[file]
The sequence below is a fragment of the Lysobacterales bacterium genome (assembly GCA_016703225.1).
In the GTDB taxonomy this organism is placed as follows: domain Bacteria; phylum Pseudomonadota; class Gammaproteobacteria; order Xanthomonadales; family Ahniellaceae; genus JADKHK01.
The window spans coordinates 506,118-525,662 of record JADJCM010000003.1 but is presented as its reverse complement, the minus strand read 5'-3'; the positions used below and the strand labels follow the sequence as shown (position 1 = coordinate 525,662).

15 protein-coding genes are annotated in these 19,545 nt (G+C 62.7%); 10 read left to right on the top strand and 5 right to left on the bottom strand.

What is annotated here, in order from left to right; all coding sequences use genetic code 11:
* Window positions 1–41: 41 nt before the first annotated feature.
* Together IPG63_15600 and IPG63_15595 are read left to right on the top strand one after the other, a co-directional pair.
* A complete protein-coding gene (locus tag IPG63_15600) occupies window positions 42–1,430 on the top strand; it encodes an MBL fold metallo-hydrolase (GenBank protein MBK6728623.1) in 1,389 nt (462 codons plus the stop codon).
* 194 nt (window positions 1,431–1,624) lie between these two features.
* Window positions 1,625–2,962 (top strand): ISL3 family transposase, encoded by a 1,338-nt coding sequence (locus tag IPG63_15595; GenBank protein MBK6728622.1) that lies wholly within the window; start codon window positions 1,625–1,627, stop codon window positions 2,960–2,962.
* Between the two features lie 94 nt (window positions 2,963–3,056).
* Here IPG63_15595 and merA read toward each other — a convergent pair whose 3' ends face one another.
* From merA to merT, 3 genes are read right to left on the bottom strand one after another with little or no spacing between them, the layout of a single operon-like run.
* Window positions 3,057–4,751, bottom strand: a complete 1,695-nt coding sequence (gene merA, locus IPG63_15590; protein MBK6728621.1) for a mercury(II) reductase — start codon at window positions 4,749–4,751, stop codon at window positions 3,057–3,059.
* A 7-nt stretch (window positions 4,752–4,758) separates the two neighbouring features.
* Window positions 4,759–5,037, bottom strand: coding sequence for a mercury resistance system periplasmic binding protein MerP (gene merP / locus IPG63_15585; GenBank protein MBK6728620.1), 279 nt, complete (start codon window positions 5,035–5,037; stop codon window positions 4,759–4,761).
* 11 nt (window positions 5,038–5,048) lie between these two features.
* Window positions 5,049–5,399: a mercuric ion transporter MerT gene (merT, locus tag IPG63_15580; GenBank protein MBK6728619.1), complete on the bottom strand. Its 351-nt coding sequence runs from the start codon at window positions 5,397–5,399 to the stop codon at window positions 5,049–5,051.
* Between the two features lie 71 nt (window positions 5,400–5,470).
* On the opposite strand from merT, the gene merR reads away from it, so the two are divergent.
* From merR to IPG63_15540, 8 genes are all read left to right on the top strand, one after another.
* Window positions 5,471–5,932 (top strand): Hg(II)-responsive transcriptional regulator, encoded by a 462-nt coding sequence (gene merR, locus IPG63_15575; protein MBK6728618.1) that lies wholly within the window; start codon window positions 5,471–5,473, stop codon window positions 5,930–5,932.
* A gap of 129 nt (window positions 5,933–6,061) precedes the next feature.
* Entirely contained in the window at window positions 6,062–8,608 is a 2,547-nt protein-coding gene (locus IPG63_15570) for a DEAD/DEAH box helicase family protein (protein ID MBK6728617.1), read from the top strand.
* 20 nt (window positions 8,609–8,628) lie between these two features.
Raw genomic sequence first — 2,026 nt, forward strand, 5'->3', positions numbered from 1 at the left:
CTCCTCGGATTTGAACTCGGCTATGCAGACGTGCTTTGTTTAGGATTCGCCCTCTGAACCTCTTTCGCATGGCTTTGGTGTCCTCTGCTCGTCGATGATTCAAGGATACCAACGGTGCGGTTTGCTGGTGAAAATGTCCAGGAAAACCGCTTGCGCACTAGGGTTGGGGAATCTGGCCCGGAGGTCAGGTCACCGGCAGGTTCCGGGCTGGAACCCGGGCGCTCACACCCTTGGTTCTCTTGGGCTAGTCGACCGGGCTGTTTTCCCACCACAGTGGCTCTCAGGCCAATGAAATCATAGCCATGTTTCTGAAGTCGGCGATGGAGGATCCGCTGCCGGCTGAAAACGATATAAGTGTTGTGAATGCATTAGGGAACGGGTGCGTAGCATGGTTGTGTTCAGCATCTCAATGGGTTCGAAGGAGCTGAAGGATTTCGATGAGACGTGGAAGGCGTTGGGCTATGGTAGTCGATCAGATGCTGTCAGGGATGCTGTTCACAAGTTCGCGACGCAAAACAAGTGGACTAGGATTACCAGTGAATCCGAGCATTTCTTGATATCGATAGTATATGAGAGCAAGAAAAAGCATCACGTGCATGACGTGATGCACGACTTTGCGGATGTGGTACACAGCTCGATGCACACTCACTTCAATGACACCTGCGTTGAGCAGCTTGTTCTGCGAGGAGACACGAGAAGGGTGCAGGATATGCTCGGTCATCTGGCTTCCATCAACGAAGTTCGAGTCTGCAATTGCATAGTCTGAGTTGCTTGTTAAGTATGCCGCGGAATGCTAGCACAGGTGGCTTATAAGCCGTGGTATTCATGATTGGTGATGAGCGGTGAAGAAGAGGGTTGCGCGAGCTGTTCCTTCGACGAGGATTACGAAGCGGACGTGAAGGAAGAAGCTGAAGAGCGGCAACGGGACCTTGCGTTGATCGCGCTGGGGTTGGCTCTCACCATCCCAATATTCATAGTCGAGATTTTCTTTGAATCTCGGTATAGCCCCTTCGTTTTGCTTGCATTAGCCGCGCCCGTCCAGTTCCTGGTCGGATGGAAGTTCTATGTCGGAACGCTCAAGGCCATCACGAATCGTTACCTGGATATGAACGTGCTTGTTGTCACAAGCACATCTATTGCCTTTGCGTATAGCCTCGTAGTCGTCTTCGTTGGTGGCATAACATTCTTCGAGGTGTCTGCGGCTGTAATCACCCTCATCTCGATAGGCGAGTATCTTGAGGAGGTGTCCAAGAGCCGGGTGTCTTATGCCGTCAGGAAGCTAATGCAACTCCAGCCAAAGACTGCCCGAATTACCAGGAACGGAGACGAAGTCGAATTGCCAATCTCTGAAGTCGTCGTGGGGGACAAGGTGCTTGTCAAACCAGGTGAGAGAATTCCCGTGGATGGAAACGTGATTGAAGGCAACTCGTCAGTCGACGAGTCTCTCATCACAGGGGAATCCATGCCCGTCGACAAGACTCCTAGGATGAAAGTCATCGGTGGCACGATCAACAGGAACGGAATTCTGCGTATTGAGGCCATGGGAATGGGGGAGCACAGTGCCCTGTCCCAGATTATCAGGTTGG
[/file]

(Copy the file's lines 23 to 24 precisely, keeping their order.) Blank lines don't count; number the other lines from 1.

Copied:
* A gap of 129 nt (window positions 5,933–6,061) precedes the next feature.
* Entirely contained in the window at window positions 6,062–8,608 is a 2,547-nt protein-coding gene (locus IPG63_15570) for a DEAD/DEAH box helicase family protein (protein ID MBK6728617.1), read from the top strand.